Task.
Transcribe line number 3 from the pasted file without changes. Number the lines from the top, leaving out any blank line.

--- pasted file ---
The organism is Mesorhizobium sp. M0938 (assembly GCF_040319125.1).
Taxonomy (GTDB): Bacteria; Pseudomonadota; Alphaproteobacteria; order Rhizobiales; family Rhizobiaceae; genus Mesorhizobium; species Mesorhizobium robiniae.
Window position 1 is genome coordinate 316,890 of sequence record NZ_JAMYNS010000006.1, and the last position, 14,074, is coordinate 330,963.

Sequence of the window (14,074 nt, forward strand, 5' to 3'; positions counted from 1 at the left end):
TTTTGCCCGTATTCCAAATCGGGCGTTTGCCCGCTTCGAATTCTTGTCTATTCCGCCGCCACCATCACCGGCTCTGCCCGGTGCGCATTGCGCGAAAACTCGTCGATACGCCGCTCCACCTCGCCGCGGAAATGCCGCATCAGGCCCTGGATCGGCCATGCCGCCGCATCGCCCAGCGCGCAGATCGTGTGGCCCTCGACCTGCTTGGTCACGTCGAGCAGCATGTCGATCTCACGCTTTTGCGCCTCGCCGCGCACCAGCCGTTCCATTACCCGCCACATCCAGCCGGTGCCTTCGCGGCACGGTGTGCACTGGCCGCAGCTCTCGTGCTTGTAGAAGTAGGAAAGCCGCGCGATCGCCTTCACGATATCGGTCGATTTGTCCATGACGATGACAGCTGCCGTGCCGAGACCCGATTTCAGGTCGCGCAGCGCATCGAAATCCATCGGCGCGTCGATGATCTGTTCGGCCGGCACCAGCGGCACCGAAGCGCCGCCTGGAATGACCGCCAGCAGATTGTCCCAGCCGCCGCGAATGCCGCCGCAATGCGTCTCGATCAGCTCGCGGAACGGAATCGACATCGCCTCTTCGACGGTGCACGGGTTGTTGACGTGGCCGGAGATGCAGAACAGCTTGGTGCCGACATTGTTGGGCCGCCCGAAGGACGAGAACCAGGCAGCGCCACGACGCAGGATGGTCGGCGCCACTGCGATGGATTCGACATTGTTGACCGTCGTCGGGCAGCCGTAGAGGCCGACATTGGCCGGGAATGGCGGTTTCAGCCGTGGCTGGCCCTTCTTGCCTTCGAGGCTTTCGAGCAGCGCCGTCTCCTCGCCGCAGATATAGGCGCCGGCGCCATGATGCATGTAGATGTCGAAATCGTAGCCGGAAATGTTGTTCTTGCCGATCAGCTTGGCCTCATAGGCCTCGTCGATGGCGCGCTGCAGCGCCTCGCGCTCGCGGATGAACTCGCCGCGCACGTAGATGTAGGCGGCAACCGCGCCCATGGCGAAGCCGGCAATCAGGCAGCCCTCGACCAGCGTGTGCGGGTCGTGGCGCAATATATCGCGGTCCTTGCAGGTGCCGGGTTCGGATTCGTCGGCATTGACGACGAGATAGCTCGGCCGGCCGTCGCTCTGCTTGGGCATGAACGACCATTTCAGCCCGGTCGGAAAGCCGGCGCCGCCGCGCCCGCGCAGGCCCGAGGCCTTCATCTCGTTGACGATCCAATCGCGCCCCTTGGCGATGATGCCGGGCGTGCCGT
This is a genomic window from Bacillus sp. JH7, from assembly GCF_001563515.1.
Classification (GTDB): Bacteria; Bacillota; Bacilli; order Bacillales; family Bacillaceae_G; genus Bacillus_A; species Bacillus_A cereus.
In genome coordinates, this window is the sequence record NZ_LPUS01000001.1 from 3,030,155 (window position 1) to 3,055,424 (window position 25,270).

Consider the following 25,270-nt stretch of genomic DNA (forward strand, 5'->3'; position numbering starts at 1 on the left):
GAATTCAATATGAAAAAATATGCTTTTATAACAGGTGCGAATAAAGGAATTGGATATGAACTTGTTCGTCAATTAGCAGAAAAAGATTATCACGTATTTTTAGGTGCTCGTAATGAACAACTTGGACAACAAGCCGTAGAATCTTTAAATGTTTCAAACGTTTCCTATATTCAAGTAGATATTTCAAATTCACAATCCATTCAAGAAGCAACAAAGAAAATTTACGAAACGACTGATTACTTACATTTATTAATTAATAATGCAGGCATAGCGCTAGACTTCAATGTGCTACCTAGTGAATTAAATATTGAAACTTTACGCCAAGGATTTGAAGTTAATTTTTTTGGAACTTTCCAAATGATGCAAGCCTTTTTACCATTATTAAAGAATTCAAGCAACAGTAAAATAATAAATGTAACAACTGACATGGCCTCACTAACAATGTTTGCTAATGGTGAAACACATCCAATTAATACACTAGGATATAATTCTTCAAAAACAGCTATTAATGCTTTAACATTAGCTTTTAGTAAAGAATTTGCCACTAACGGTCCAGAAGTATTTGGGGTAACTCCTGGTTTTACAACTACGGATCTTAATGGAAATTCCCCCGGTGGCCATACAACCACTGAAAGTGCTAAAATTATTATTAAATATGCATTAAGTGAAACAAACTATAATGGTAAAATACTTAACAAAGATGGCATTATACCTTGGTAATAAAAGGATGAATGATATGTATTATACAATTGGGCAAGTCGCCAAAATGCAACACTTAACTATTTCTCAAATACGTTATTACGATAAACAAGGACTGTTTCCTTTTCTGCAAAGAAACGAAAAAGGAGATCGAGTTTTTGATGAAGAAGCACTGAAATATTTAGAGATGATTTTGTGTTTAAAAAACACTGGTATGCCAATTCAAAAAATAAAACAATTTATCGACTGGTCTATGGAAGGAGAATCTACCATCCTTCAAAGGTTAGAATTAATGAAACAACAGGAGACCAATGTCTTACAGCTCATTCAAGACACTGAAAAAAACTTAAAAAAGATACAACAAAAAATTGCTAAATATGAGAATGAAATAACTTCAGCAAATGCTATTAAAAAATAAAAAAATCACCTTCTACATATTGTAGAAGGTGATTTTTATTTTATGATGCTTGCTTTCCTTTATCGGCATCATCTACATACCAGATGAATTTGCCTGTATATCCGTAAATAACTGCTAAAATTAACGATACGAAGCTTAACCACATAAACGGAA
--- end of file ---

Window position 1 is genome coordinate 316,890 of sequence record NZ_JAMYNS010000006.1, and the last position, 14,074, is coordinate 330,963.